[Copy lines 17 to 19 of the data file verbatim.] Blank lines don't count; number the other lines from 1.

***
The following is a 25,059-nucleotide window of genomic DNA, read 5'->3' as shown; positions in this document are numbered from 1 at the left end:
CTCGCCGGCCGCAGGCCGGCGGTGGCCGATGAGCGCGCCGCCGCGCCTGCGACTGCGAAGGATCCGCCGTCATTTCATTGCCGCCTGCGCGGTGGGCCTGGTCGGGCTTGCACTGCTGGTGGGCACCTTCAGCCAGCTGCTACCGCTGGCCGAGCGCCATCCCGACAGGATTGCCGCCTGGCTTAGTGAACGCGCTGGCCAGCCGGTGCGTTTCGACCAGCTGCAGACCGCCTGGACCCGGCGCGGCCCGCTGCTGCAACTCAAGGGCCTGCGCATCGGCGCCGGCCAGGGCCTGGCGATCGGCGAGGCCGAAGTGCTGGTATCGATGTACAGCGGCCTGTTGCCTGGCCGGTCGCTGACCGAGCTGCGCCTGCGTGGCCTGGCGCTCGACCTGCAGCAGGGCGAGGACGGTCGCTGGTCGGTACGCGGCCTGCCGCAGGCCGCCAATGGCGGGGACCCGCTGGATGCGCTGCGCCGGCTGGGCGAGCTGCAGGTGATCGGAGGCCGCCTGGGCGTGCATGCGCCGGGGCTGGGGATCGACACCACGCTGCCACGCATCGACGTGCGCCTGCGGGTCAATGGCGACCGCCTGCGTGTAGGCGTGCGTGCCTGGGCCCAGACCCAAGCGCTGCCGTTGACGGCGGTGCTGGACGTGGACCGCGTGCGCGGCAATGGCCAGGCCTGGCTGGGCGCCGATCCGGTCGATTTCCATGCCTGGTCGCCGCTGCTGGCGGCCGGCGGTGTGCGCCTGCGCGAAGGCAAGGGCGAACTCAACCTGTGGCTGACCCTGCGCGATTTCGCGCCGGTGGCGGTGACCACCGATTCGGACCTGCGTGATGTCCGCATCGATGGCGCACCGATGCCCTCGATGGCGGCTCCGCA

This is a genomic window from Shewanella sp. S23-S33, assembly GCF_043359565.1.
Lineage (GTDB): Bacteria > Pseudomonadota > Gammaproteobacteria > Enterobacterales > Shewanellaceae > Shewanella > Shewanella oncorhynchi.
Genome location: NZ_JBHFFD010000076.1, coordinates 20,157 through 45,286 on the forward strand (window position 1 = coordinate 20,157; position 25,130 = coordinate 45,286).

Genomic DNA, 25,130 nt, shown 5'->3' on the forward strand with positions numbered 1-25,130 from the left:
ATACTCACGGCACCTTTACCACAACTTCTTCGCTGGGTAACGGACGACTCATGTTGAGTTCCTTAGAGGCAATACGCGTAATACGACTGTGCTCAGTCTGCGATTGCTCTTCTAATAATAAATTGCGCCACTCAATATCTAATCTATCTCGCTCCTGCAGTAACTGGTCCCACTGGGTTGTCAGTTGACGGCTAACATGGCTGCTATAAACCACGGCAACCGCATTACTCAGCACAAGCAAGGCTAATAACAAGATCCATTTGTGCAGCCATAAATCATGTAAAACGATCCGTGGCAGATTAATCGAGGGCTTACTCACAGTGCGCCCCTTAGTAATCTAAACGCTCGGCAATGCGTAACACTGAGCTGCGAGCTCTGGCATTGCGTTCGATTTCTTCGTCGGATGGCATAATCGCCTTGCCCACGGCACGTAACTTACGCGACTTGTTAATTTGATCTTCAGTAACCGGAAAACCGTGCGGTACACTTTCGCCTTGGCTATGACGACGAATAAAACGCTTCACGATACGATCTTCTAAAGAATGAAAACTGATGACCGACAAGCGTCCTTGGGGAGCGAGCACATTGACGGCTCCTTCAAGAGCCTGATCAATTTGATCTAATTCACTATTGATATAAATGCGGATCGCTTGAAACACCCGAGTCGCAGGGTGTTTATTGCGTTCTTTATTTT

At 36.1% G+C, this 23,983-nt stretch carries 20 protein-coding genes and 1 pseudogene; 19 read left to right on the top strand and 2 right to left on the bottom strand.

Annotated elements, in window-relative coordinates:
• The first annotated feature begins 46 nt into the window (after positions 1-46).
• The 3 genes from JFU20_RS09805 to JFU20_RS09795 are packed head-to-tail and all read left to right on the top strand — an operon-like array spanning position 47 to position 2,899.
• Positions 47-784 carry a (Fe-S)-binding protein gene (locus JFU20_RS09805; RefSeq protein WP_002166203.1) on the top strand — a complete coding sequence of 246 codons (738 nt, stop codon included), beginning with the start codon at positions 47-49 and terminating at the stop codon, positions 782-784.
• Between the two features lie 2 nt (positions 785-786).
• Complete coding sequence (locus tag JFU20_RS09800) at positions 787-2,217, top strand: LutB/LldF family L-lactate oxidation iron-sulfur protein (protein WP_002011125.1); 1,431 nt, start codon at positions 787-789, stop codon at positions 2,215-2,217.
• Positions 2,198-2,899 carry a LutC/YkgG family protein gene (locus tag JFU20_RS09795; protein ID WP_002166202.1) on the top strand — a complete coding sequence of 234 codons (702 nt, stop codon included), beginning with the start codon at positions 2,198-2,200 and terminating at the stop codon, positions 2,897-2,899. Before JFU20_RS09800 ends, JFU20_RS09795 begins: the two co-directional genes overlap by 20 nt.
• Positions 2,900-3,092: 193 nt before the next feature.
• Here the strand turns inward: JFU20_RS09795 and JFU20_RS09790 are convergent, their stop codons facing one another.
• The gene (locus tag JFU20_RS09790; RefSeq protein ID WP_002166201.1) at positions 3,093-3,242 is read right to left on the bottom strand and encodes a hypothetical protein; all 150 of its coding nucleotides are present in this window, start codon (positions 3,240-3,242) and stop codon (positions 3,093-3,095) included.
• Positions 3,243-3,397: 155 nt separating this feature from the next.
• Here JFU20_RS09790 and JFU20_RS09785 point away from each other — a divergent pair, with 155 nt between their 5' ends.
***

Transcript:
• Here the strand turns inward: JFU20_RS09795 and JFU20_RS09790 are convergent, their stop codons facing one another.
• The gene (locus tag JFU20_RS09790; RefSeq protein ID WP_002166201.1) at positions 3,093-3,242 is read right to left on the bottom strand and encodes a hypothetical protein; all 150 of its coding nucleotides are present in this window, start codon (positions 3,240-3,242) and stop codon (positions 3,093-3,095) included.
• Positions 3,243-3,397: 155 nt separating this feature from the next.